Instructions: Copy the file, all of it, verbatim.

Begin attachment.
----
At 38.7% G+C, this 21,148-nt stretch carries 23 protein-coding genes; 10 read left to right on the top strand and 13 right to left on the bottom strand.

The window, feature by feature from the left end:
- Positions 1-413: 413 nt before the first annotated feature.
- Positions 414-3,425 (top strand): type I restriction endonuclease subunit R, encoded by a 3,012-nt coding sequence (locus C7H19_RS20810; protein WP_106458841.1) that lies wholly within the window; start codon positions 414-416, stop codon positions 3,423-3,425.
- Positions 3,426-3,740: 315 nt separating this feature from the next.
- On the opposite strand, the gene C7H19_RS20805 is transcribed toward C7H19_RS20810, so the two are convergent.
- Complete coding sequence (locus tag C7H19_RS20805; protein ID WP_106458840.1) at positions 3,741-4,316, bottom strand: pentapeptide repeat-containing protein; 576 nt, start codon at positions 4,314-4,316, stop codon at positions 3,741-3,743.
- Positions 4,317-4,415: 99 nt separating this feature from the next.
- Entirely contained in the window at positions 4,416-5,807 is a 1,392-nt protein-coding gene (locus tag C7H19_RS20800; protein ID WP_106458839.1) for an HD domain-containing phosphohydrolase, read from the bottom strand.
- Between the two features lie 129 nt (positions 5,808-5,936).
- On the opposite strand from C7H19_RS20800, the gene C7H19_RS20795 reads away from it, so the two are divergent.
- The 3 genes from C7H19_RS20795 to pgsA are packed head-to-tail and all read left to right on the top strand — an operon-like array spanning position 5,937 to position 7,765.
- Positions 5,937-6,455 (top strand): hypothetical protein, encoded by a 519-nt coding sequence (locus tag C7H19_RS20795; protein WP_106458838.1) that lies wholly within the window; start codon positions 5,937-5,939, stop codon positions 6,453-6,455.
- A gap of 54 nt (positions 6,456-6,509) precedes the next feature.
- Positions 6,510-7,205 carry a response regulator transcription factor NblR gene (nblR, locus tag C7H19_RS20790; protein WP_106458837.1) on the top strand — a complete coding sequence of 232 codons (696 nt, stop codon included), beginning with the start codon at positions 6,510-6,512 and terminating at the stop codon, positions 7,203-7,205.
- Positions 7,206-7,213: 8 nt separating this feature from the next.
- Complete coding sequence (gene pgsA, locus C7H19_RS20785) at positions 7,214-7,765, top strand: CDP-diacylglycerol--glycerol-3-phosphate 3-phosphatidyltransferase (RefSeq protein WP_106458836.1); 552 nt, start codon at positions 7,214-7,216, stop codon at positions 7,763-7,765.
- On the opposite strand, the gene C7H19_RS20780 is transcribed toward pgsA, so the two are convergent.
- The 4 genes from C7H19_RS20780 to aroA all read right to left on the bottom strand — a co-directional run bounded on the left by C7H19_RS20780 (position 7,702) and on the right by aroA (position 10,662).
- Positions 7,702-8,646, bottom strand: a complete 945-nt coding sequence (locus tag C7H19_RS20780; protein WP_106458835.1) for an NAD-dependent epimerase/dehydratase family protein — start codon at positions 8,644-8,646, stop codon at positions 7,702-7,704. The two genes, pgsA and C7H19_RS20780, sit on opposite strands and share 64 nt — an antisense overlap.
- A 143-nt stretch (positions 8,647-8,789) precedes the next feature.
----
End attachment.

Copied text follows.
At 38.7% G+C, this 21,148-nt stretch carries 23 protein-coding genes; 10 read left to right on the top strand and 13 right to left on the bottom strand.

The window, feature by feature from the left end:
- Positions 1-413: 413 nt before the first annotated feature.
- Positions 414-3,425 (top strand): type I restriction endonuclease subunit R, encoded by a 3,012-nt coding sequence (locus C7H19_RS20810; protein WP_106458841.1) that lies wholly within the window; start codon positions 414-416, stop codon positions 3,423-3,425.
- Positions 3,426-3,740: 315 nt separating this feature from the next.
- On the opposite strand, the gene C7H19_RS20805 is transcribed toward C7H19_RS20810, so the two are convergent.
- Complete coding sequence (locus tag C7H19_RS20805; protein ID WP_106458840.1) at positions 3,741-4,316, bottom strand: pentapeptide repeat-containing protein; 576 nt, start codon at positions 4,314-4,316, stop codon at positions 3,741-3,743.
- Positions 4,317-4,415: 99 nt separating this feature from the next.
- Entirely contained in the window at positions 4,416-5,807 is a 1,392-nt protein-coding gene (locus tag C7H19_RS20800; protein ID WP_106458839.1) for an HD domain-containing phosphohydrolase, read from the bottom strand.
- Between the two features lie 129 nt (positions 5,808-5,936).
- On the opposite strand from C7H19_RS20800, the gene C7H19_RS20795 reads away from it, so the two are divergent.
- The 3 genes from C7H19_RS20795 to pgsA are packed head-to-tail and all read left to right on the top strand — an operon-like array spanning position 5,937 to position 7,765.
- Positions 5,937-6,455 (top strand): hypothetical protein, encoded by a 519-nt coding sequence (locus tag C7H19_RS20795; protein WP_106458838.1) that lies wholly within the window; start codon positions 5,937-5,939, stop codon positions 6,453-6,455.
- A gap of 54 nt (positions 6,456-6,509) precedes the next feature.
- Positions 6,510-7,205 carry a response regulator transcription factor NblR gene (nblR, locus tag C7H19_RS20790; protein WP_106458837.1) on the top strand — a complete coding sequence of 232 codons (696 nt, stop codon included), beginning with the start codon at positions 6,510-6,512 and terminating at the stop codon, positions 7,203-7,205.
- Positions 7,206-7,213: 8 nt separating this feature from the next.
- Complete coding sequence (gene pgsA, locus C7H19_RS20785) at positions 7,214-7,765, top strand: CDP-diacylglycerol--glycerol-3-phosphate 3-phosphatidyltransferase (RefSeq protein WP_106458836.1); 552 nt, start codon at positions 7,214-7,216, stop codon at positions 7,763-7,765.
- On the opposite strand, the gene C7H19_RS20780 is transcribed toward pgsA, so the two are convergent.
- The 4 genes from C7H19_RS20780 to aroA all read right to left on the bottom strand — a co-directional run bounded on the left by C7H19_RS20780 (position 7,702) and on the right by aroA (position 10,662).
- Positions 7,702-8,646, bottom strand: a complete 945-nt coding sequence (locus tag C7H19_RS20780; protein WP_106458835.1) for an NAD-dependent epimerase/dehydratase family protein — start codon at positions 8,644-8,646, stop codon at positions 7,702-7,704. The two genes, pgsA and C7H19_RS20780, sit on opposite strands and share 64 nt — an antisense overlap.
- A 143-nt stretch (positions 8,647-8,789) precedes the next feature.